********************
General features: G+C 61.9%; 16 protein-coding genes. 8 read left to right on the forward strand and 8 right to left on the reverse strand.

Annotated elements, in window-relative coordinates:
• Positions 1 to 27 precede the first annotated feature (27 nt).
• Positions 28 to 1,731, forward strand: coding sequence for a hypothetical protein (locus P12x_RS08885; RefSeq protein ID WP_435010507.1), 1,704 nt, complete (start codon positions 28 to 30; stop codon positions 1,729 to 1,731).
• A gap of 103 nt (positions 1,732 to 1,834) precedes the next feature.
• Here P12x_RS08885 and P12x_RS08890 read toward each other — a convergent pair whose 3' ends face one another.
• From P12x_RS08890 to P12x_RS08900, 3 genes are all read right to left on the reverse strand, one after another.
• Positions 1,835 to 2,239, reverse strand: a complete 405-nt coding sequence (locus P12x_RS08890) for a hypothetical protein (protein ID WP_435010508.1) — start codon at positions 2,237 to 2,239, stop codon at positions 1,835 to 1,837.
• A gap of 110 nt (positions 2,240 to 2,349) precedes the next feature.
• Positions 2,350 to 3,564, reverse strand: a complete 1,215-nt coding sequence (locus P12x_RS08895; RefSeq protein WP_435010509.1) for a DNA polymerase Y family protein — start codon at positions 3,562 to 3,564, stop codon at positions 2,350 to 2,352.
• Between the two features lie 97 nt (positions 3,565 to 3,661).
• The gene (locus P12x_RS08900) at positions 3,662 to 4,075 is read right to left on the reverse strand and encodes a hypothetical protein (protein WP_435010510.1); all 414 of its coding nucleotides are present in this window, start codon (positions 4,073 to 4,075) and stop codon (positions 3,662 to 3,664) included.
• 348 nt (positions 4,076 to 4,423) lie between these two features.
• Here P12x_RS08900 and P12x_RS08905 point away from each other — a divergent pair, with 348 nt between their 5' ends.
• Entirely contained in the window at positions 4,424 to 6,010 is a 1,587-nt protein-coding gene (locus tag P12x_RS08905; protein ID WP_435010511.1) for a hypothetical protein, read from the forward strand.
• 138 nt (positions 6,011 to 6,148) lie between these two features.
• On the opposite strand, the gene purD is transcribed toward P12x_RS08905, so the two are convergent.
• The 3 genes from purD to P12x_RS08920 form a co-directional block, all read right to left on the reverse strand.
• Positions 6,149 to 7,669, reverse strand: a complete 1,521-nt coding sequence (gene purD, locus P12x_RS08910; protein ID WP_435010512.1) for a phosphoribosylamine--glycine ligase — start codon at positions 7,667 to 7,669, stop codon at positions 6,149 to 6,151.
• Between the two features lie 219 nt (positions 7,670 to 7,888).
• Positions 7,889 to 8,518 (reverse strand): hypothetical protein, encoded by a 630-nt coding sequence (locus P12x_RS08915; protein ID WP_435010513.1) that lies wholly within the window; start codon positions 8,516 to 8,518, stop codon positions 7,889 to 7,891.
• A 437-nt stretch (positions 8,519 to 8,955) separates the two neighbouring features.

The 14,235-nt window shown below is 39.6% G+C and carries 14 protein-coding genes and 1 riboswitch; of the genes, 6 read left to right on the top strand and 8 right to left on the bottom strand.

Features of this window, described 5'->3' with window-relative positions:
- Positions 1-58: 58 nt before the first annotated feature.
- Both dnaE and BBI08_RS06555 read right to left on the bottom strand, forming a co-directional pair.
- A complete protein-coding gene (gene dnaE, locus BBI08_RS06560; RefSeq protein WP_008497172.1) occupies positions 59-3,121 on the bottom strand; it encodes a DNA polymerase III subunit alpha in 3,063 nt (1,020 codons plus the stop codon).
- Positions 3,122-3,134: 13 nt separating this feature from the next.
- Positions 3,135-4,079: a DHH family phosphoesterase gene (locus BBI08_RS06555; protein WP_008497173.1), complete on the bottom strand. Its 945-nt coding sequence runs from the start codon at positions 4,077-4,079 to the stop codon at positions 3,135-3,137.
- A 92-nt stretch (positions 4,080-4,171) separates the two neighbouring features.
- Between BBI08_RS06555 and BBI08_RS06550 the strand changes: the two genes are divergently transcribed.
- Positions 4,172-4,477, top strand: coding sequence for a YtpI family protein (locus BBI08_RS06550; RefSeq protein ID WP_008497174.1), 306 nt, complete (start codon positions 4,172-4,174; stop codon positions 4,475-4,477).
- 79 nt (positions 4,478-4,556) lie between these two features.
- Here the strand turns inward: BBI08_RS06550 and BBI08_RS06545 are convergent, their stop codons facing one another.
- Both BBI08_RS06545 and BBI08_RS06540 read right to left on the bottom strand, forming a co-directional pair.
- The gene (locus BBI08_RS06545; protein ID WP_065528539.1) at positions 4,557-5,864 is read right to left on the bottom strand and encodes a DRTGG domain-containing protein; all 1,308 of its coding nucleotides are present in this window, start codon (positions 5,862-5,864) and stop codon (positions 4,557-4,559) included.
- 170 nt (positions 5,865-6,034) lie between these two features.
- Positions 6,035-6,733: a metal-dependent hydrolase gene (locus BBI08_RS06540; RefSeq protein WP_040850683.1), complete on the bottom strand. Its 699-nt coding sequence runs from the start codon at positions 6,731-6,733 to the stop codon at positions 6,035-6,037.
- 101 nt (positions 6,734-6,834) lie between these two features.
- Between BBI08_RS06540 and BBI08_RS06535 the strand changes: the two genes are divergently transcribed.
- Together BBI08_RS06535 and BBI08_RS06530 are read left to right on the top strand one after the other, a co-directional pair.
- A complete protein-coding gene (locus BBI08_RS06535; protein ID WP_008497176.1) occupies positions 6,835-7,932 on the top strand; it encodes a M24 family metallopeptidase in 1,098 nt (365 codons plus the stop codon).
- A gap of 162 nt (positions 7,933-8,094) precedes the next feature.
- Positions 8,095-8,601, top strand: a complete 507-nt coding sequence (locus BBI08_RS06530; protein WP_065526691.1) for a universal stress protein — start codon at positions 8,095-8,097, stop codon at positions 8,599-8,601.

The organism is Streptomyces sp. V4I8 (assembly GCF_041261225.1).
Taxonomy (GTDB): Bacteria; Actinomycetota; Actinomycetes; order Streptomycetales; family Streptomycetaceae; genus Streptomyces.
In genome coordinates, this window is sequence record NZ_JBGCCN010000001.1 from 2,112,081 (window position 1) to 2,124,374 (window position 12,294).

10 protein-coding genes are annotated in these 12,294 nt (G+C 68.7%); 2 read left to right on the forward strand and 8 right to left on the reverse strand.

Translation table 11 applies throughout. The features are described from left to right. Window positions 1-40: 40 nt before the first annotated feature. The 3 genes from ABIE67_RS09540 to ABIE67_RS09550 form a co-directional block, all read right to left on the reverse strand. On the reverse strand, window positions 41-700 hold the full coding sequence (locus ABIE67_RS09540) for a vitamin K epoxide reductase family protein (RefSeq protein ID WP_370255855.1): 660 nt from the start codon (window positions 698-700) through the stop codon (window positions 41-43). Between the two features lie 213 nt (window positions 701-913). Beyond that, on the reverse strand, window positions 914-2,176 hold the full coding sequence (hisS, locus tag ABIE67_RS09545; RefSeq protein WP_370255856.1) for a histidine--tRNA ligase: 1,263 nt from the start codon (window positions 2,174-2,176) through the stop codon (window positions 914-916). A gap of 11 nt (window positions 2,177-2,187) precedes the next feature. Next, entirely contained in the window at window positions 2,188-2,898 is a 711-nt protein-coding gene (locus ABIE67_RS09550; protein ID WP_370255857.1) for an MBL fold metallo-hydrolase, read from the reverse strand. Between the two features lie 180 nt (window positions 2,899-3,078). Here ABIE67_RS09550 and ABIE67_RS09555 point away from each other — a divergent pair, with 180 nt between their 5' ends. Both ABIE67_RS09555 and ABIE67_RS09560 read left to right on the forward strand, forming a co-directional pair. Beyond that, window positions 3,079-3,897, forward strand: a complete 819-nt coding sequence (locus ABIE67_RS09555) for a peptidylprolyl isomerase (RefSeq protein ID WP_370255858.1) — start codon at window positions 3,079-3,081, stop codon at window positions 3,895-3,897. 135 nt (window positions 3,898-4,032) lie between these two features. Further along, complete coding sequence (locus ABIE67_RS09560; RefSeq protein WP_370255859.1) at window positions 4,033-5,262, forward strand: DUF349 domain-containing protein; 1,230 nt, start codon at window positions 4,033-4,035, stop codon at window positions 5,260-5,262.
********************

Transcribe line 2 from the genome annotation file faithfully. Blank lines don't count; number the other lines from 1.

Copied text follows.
Annotated elements, in window-relative coordinates: